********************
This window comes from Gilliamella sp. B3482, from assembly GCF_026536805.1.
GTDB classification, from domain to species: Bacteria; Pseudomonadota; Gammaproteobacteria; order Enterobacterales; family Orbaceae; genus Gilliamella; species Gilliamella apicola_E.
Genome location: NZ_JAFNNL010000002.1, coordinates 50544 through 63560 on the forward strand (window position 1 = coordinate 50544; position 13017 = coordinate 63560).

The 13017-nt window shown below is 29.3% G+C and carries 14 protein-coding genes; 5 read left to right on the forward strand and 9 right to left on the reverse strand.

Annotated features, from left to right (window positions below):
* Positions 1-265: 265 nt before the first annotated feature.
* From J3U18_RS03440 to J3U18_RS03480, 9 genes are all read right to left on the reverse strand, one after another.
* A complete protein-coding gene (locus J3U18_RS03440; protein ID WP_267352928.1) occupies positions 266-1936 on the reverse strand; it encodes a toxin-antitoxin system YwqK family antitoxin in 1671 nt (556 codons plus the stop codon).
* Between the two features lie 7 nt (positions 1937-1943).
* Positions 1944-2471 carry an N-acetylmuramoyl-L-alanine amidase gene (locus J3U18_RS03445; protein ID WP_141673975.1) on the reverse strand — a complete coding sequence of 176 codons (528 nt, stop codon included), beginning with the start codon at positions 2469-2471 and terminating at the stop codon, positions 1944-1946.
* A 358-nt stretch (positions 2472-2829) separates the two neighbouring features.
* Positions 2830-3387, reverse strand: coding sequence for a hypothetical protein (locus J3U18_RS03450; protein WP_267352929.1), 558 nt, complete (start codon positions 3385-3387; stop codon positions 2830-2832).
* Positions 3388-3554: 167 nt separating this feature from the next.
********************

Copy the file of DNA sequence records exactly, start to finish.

This window comes from Gilliamella sp. B3482, from assembly GCF_026536805.1.
GTDB classification, from domain to species: Bacteria; Pseudomonadota; Gammaproteobacteria; order Enterobacterales; family Orbaceae; genus Gilliamella; species Gilliamella apicola_E.
Genome location: NZ_JAFNNL010000002.1, coordinates 50544 through 63560 on the forward strand (window position 1 = coordinate 50544; position 13017 = coordinate 63560).

The 13017-nt window shown below is 29.3% G+C and carries 14 protein-coding genes; 5 read left to right on the forward strand and 9 right to left on the reverse strand.

Annotated features, from left to right (window positions below):
* Positions 1-265: 265 nt before the first annotated feature.
* From J3U18_RS03440 to J3U18_RS03480, 9 genes are all read right to left on the reverse strand, one after another.
* A complete protein-coding gene (locus J3U18_RS03440; protein ID WP_267352928.1) occupies positions 266-1936 on the reverse strand; it encodes a toxin-antitoxin system YwqK family antitoxin in 1671 nt (556 codons plus the stop codon).
* Between the two features lie 7 nt (positions 1937-1943).
* Positions 1944-2471 carry an N-acetylmuramoyl-L-alanine amidase gene (locus J3U18_RS03445; protein ID WP_141673975.1) on the reverse strand — a complete coding sequence of 176 codons (528 nt, stop codon included), beginning with the start codon at positions 2469-2471 and terminating at the stop codon, positions 1944-1946.
* A 358-nt stretch (positions 2472-2829) separates the two neighbouring features.
* Positions 2830-3387, reverse strand: coding sequence for a hypothetical protein (locus J3U18_RS03450; protein WP_267352929.1), 558 nt, complete (start codon positions 3385-3387; stop codon positions 2830-2832).
* Positions 3388-3554: 167 nt separating this feature from the next.